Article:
Goalie Blaze Riorden a key to Albany Great Danes' success

May 4, 2016

ALBANY, N.Y. (AP) Blaze Riorden makes a jumping save on a shot from close range against Yale with the game tied early in overtime. Seconds later, after Albany fails to clear the zone, the senior goalie stops another shot, gains control of the ball, and then sends his teammates off in transition.

Less than a minute later, Seth Oakes scores the game-winner at the other end and Albany has an important road victory over the fourth-ranked Bulldogs.

''He's big in big moments,'' Yale coach Andy Shay said of Riorden.

This is Albany lacrosse coach Scott Marr's first season in a while without a Thompson in the lineup. The Great Danes (12-2) just finished the six-game America East Conference season undefeated for the fourth straight time, and if they seem to have barely missed a beat, look no further than the man who stands between the pipes as one of the keys.


''Blaze brings so much more to the table for us as far as his confidence and the confidence level that our team plays with,'' Marr said. ''He's kind of carrying that torch this year of being the guy who has that ability to change the course of a game.''

The 6-foot, 200-pound Riorden has helped Albany rebound from early-season losses to Syracuse and Maryland, backstopping the Great Danes to nine straight wins - one an 18-save performance in a one-goal win over Harvard. Albany's current ranking of No. 4 is its highest since the Great Danes were No. 2 in 2007.

''This is my fourth year starting,'' said Riorden, who grew up in the Rochester, New York suburb of Fairport and probably is best known for his scoring prowess. ''I had to take more of a role as a senior. I couldn't just be a goalkeeper. I had to be a leader. I want to leave a legacy for this school.''

The calming effect Riorden has every time he corrals an opponent's shot is evident. He surveys the field, decides where to go with the ball, and jumpstarts the aggressive Albany attack with a slick pass.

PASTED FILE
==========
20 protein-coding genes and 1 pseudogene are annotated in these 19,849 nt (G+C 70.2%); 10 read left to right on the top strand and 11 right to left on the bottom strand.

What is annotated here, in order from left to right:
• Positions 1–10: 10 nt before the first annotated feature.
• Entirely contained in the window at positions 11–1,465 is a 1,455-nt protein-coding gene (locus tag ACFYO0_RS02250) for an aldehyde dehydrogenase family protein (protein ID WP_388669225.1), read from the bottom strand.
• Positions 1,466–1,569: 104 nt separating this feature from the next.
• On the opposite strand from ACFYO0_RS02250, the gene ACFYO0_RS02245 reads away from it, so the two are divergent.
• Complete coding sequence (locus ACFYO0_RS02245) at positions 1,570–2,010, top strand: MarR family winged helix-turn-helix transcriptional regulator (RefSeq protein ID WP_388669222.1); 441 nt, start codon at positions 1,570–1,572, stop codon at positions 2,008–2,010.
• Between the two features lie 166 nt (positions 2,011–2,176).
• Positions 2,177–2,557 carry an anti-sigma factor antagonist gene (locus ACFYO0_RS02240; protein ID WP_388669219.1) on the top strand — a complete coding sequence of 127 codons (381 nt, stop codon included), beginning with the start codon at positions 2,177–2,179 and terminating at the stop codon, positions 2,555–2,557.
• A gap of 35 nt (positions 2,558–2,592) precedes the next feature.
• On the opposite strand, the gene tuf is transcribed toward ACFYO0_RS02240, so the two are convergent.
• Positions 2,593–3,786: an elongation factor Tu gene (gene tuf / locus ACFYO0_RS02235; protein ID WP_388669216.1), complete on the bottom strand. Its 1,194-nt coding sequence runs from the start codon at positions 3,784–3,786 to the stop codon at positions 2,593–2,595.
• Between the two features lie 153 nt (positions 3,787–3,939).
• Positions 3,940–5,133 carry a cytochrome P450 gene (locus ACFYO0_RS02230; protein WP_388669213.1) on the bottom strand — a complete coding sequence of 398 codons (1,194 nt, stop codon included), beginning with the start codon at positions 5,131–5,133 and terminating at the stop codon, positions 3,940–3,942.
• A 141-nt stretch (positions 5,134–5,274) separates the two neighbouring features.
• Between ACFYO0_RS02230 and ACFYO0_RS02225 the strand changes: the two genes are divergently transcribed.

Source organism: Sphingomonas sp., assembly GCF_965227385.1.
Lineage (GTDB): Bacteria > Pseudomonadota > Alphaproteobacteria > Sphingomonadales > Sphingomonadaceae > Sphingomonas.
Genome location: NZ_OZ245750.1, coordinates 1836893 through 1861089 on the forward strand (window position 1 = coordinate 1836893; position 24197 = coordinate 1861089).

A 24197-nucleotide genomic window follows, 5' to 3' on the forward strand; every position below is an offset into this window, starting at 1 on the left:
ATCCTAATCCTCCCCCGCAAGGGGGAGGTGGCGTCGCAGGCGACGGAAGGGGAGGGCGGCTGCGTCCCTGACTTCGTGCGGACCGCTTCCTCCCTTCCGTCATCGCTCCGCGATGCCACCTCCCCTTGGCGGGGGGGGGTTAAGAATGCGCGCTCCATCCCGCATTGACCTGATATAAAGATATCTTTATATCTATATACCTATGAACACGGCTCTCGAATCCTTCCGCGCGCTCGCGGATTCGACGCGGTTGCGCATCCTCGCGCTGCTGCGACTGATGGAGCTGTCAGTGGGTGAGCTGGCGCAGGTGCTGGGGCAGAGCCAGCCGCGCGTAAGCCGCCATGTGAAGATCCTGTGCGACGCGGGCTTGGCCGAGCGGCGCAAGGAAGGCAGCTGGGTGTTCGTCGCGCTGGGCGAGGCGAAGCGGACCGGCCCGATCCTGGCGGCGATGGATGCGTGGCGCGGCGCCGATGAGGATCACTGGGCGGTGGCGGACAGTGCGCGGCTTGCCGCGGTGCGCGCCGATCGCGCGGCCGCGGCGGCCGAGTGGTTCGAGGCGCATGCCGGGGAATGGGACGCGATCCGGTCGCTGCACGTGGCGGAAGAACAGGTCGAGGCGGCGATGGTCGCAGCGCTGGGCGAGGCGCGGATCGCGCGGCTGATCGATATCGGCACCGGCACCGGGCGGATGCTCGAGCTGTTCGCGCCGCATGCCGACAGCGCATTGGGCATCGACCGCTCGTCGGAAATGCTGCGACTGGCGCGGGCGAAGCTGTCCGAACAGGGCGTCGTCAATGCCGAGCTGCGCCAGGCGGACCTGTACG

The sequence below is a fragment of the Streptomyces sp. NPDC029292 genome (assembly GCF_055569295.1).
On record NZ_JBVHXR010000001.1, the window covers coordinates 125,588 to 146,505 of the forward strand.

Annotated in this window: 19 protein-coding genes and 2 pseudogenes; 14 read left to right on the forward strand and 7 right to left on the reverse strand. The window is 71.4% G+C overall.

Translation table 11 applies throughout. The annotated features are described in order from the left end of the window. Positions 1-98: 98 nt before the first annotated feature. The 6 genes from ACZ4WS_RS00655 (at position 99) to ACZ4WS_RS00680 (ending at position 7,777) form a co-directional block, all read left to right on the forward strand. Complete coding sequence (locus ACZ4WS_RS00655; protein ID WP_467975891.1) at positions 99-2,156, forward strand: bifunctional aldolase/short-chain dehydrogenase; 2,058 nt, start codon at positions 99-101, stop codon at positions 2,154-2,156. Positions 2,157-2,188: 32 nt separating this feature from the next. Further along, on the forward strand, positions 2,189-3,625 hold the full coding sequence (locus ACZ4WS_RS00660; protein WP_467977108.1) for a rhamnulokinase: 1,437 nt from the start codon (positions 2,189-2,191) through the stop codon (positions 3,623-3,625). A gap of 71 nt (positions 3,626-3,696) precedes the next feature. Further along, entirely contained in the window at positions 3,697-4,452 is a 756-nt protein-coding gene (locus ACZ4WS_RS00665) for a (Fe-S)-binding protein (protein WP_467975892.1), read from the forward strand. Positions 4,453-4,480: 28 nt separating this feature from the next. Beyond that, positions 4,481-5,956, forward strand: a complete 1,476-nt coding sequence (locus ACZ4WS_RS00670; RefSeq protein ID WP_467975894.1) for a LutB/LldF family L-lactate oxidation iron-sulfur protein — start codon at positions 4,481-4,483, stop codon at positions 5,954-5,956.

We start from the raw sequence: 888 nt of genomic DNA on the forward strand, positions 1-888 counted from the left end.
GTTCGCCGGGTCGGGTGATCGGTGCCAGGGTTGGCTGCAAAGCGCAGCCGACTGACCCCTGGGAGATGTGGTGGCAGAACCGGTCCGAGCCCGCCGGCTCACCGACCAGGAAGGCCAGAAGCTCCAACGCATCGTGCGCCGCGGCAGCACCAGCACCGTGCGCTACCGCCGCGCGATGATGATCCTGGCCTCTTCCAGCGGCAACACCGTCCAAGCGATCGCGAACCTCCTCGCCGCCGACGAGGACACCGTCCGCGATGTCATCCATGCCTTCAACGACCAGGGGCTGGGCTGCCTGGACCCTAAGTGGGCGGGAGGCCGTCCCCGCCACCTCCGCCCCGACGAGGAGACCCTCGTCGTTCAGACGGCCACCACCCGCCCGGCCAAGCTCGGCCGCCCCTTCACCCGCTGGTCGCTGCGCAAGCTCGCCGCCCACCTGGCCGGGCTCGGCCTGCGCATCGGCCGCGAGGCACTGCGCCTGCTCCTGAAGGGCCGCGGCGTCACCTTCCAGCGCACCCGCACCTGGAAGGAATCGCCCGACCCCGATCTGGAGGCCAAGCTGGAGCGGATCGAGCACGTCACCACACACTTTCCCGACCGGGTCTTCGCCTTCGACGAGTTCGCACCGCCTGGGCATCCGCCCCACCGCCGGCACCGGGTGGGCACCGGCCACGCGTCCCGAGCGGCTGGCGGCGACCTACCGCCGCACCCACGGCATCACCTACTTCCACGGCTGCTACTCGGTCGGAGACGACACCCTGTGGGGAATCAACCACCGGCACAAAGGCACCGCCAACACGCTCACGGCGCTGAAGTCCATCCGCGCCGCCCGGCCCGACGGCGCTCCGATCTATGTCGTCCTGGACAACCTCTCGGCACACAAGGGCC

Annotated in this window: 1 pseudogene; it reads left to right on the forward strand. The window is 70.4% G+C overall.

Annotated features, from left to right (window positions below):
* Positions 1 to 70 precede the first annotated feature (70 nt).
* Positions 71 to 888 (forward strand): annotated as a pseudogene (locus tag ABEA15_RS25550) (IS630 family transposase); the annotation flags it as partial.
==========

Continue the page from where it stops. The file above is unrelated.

''He's the guy who gets it going,'' Marr said. ''That calmness and confidence that come over when he does make saves and gets the ball away, it's hard to measure that. We could put our team on his back and he knows that.''

This is what the Great Danes no longer can rely on: in their victory over Loyola in the NCAA Tournament two years ago, Lyle Thompson had three goals and five assists, brother Miles had five goals and two assists, and cousin Ty chipped in with three goals, giving the Native American trio 18 points in the victory.

This year's team might not match the offensive juggernauts that led the nation in scoring the past three years (15.9, 15.9 and 17.1 goals per game), but these Great Danes aren't far behind, averaging 13.4, good for fifth nationally, while allowing 9.9.

''We're not as much flash this year, but we have a host of kids that are really playing at a high level,'' Marr said. ''We're playing defense as well as we ever have, and we're scoring still.''

Lyle was the last of the Thompson trio (he graduated after last season), and he left a remarkable legacy - the only player in Division I history with three 100-point seasons and a record 225 assists. He schooled Connor Fields, and as a freshman Fields led the nation last season with 66 goals. Fields has evolved into a more complete player as a sophomore and leads the team this year with 68 points (39 goals, 29 assists), while Oakes is the top goal scorer with 43.

As for Riorden, who ranks third in saves per game (12.6), what separates him from most of the rest who play one of the most thankless positions in sports is that he's really an attackman at heart. He became a goalie only after one of his shots broke a hand of his team's goalie during summer youth lacrosse a decade ago.

Riorden's dad, Mike, was the coach and Blaze had to follow orders.

''He said since I broke his hand I'd have to play goalie,'' Blaze said. ''It felt natural, so I just stuck with it. I could see myself still playing attack, but I'm happy where I am.''

Riorden, on the list for the Tewaaraton Award given annually to the nation's best player, still plays attack in box lacrosse during the summer, and his shot with the short stick has been clocked at over 100 mph. So, naturally, he isn't shy about joining the Albany attack when opportunity knocks.

''There's this big statement that goalies aren't athletes, but we're athletes like the rest of the players,'' Riorden said.


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